Giants manager Bruce Bochy has had enough torture to last a lifetime.
His San Francisco teams became synonymous with the word earlier this decade, winning the World Series in 2010, 2012 and 2014 but not before experiencing dramatically up-and-down journeys in the regular season just to reach the postseason, and more in the playoffs before winning the pennant, let alone the Commissioner's Trophy. The Giants had to win the final game of the regular season in 2010, come back from a three-games-to-one series deficit in the 2012 NLCS and won a dramatic Game 7 in the 2014 World Series.
Bochy's 2,000th victory as an MLB manager — an 11-3 win over the Boston Red Sox at Fenway Park on Wednesday — was much less dramatic.
"Doing it in an easy way tonight, too," Bochy said to NBC Sports Bay Area's Amy Gutierrez after the game. "That's what I thank them for. No torture! Last night, you saw it again [in a 15-inning Giants win]. But it's a number that so many of us had something to do with, and I'm forever grateful."
The Giants' current three-game set with the Red Sox is just Bochy's fourth visit to Fenway Park as a big league manager and his third with the Giants. The orange and black have not played in the hallowed stadium since 2016, so plenty of visiting Giants fans -- and Bay Area-to-Boston transplants -- made the trip to Fenway during Bochy's final season.
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A smattering of Giants fans sat behind the visiting dugout in the bottom of the ninth inning, and they chanted Bochy's name during his on-field interview with Gutierrez. Their support was not lost on the man who became the 11th manager in MLB history to win 2,000 games.
"It means a lot for them to be here and doing what they're doing," Bochy said. "It's really overwhelming at times."
Go ahead and add another name to the candidacy list to take over the Giants' managerial role after Bruce Bochy announced his retirement.
San Francisco reportedly has asked the Houston Astros for permission to speak to Joe Espada according to MLB Network's Jon Heyman. Espada is also a candidate for the Cubs' managing job.
Espada, 44, is currently the bench coach for the Astros with a background including a stint with the New York Yankees as the special assistant to general manager Brian Cashman in 2014 and was later named the team's third-base coach. Before that, he was the third base coach for the Miami Marlins.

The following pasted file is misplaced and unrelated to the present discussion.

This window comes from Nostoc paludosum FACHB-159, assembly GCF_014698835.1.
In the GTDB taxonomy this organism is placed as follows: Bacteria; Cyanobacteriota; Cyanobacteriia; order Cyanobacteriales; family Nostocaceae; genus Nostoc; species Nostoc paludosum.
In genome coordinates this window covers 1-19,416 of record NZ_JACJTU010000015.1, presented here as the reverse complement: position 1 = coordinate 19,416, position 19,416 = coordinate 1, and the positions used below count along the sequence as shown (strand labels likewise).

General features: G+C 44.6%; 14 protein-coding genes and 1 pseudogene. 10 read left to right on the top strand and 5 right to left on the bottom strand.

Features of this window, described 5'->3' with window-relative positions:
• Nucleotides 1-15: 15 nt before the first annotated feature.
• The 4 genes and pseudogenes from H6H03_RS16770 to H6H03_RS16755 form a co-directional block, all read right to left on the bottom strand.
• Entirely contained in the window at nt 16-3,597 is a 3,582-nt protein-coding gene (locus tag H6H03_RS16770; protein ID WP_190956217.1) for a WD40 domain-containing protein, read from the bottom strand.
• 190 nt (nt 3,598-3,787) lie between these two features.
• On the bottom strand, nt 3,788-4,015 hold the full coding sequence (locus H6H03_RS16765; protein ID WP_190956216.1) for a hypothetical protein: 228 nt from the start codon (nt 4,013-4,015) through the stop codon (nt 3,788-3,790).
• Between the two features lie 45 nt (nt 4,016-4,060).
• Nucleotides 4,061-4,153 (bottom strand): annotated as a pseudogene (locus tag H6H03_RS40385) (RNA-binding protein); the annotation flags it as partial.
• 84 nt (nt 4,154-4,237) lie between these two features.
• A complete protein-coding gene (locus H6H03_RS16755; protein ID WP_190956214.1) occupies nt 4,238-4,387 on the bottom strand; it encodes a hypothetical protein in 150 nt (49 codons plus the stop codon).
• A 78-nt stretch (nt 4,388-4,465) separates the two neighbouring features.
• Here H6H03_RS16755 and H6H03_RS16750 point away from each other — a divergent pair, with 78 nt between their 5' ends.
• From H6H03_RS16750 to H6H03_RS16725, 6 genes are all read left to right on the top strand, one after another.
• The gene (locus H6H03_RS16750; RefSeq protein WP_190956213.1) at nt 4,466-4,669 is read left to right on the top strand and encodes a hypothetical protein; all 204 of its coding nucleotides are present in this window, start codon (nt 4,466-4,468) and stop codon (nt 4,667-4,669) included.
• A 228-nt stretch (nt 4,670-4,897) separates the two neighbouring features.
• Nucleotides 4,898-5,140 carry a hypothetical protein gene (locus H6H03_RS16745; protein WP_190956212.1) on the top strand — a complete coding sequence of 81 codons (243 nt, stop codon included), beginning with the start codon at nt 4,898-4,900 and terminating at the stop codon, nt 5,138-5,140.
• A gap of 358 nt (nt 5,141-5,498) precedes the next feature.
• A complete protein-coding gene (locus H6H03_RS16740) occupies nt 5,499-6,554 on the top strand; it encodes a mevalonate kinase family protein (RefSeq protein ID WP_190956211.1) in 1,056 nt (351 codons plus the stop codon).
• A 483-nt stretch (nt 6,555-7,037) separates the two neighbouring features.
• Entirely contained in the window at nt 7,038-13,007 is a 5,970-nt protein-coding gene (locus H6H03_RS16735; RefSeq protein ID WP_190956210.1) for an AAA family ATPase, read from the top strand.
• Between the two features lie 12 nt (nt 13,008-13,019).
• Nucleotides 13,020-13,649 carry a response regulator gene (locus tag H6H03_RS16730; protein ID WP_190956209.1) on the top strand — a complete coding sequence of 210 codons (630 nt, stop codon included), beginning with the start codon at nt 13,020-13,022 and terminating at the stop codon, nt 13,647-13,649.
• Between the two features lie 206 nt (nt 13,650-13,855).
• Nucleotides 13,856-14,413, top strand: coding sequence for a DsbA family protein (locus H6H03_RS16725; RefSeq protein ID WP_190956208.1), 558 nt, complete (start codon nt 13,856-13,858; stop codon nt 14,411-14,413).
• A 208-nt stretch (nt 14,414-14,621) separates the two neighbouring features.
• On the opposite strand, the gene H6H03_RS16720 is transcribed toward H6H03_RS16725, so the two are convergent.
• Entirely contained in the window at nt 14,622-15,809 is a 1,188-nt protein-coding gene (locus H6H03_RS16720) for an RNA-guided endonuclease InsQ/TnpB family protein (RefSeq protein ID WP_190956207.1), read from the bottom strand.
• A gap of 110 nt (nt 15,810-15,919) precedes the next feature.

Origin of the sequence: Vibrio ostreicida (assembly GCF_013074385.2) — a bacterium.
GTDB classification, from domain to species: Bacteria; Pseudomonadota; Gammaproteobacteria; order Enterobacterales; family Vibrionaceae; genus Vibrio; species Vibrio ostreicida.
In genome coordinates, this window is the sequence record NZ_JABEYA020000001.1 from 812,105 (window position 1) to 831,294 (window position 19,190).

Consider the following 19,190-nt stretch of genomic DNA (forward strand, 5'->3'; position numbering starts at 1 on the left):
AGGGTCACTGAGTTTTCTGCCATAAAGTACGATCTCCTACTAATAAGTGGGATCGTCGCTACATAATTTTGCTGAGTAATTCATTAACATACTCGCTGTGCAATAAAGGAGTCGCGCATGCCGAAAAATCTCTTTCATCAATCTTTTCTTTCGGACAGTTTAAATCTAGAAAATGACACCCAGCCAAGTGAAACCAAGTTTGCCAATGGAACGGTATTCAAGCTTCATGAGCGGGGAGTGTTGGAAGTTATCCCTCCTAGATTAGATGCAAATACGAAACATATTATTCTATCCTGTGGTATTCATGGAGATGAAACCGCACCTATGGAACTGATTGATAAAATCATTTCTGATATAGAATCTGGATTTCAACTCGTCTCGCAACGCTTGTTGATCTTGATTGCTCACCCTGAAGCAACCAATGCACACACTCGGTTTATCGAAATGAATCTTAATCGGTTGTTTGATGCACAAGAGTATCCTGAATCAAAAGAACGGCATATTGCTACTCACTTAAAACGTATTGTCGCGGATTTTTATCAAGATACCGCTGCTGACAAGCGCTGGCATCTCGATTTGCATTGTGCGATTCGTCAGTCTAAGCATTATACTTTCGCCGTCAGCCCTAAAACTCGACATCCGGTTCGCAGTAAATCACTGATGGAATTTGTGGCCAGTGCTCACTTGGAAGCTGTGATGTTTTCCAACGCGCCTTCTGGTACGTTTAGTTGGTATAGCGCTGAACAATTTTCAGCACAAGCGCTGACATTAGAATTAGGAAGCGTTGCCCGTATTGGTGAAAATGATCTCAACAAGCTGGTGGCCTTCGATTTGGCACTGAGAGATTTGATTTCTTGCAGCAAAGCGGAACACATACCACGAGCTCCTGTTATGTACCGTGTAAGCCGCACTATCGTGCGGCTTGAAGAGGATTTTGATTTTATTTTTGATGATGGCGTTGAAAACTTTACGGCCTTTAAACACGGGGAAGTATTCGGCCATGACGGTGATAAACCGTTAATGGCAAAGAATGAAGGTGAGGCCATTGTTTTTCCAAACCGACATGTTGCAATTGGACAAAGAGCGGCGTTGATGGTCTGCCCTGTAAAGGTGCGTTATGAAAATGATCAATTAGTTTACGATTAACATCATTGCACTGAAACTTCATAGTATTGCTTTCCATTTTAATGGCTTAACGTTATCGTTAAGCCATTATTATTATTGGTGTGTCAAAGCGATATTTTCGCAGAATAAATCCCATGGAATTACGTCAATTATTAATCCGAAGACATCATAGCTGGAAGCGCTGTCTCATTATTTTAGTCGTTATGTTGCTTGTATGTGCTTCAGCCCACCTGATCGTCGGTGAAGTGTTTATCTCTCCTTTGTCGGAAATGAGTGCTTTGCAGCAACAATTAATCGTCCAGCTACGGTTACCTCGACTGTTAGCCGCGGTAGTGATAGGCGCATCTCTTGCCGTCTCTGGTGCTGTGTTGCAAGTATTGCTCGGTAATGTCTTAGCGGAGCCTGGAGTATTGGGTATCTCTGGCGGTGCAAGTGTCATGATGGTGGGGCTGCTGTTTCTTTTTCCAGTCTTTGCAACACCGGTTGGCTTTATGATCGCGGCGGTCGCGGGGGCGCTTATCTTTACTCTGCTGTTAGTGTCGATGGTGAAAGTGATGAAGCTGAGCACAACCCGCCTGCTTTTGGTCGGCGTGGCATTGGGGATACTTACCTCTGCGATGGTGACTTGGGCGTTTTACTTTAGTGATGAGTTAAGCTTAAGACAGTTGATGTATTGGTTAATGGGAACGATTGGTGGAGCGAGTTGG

He also coached the Puerto Rican team in the 2017 World Baseball Classic.
Espada was drafted by the Oakland A's in the second round of the 1996 MLB Draft and spent a decade playing internationally and made it through to Triple-A.
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He joins a list including Tampa Bay Rays bench coach Matt Quatraro, former Phillies manager Gabe Kapler and A's quality control coach Mark Kotsay ... to name a few.
As Heyman points out, this is a younger group of candidates which appears to be the theme across the board for Giants president of baseball operations Farhan Zaidi.
A new name has been added to the running list of candidates to be the next Giants manager.
The Tampa Bay Times' Marc Topkin reported Thursday that the Giants are interested in Rays bench coach Matt Quatraro to fill their managerial opening left by Bruce Bochy's retirement.
Quatraro, 45, was named Tampa Bay's bench coach prior to last season. He spent the 2018 season as the Rays' third base coach after four seasons as the Indians' assistant hitting coach.
The Indians ranked fifth in MLB in runs per game (4.6) during his time in Cleveland and fifth in on-base percentage (.327). By comparison, the Giants ranked 28th in the majors last season in total runs scored (678) and in on-base percentage (.302).
While Quatraro doesn't have managing experience in the big leagues, he has managed in the minors. Quatraro managed two seasons in Short-Season Class A Hudson Valley (2006-07), one season for Class A Columbus (2008) and one season for Class A Bowling Green (2009). '
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Quatraro joins known Giants candidates Hensley Meulens and Ron Wotus, Mark Kotsay, Pedro Grifol, Gabe Kapler and Wil Venable to possibly be the next manager in San Francisco.
President of baseball operations Farhan Zaidi will search far and wide, and Quatraro seems to check every box he's looking for.